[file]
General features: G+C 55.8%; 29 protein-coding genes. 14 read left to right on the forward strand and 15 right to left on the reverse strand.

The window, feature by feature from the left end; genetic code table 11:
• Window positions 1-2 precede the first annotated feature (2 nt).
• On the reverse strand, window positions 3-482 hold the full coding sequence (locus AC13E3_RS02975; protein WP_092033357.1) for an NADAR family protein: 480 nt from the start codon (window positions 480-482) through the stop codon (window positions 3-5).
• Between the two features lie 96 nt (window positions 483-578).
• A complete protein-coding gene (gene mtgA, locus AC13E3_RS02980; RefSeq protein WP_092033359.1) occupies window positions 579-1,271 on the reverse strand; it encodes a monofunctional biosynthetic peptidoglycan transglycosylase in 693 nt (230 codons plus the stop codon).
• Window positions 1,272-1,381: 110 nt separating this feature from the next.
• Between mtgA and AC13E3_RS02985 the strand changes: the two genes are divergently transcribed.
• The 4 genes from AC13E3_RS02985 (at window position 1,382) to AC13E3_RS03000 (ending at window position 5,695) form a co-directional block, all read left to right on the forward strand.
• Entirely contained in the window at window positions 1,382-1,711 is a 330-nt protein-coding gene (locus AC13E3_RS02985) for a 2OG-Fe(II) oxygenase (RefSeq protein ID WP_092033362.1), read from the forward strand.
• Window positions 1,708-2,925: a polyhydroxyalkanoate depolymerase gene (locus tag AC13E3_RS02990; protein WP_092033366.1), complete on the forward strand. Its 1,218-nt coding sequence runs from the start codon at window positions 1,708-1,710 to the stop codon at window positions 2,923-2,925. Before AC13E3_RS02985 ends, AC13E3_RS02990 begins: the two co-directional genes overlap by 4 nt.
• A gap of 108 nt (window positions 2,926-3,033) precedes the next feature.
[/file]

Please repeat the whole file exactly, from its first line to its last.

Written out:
General features: G+C 55.8%; 29 protein-coding genes. 14 read left to right on the forward strand and 15 right to left on the reverse strand.

The window, feature by feature from the left end; genetic code table 11:
• Window positions 1-2 precede the first annotated feature (2 nt).
• On the reverse strand, window positions 3-482 hold the full coding sequence (locus AC13E3_RS02975; protein WP_092033357.1) for an NADAR family protein: 480 nt from the start codon (window positions 480-482) through the stop codon (window positions 3-5).
• Between the two features lie 96 nt (window positions 483-578).
• A complete protein-coding gene (gene mtgA, locus AC13E3_RS02980; RefSeq protein WP_092033359.1) occupies window positions 579-1,271 on the reverse strand; it encodes a monofunctional biosynthetic peptidoglycan transglycosylase in 693 nt (230 codons plus the stop codon).
• Window positions 1,272-1,381: 110 nt separating this feature from the next.
• Between mtgA and AC13E3_RS02985 the strand changes: the two genes are divergently transcribed.
• The 4 genes from AC13E3_RS02985 (at window position 1,382) to AC13E3_RS03000 (ending at window position 5,695) form a co-directional block, all read left to right on the forward strand.
• Entirely contained in the window at window positions 1,382-1,711 is a 330-nt protein-coding gene (locus AC13E3_RS02985) for a 2OG-Fe(II) oxygenase (RefSeq protein ID WP_092033362.1), read from the forward strand.
• Window positions 1,708-2,925: a polyhydroxyalkanoate depolymerase gene (locus tag AC13E3_RS02990; protein WP_092033366.1), complete on the forward strand. Its 1,218-nt coding sequence runs from the start codon at window positions 1,708-1,710 to the stop codon at window positions 2,923-2,925. Before AC13E3_RS02985 ends, AC13E3_RS02990 begins: the two co-directional genes overlap by 4 nt.
• A gap of 108 nt (window positions 2,926-3,033) precedes the next feature.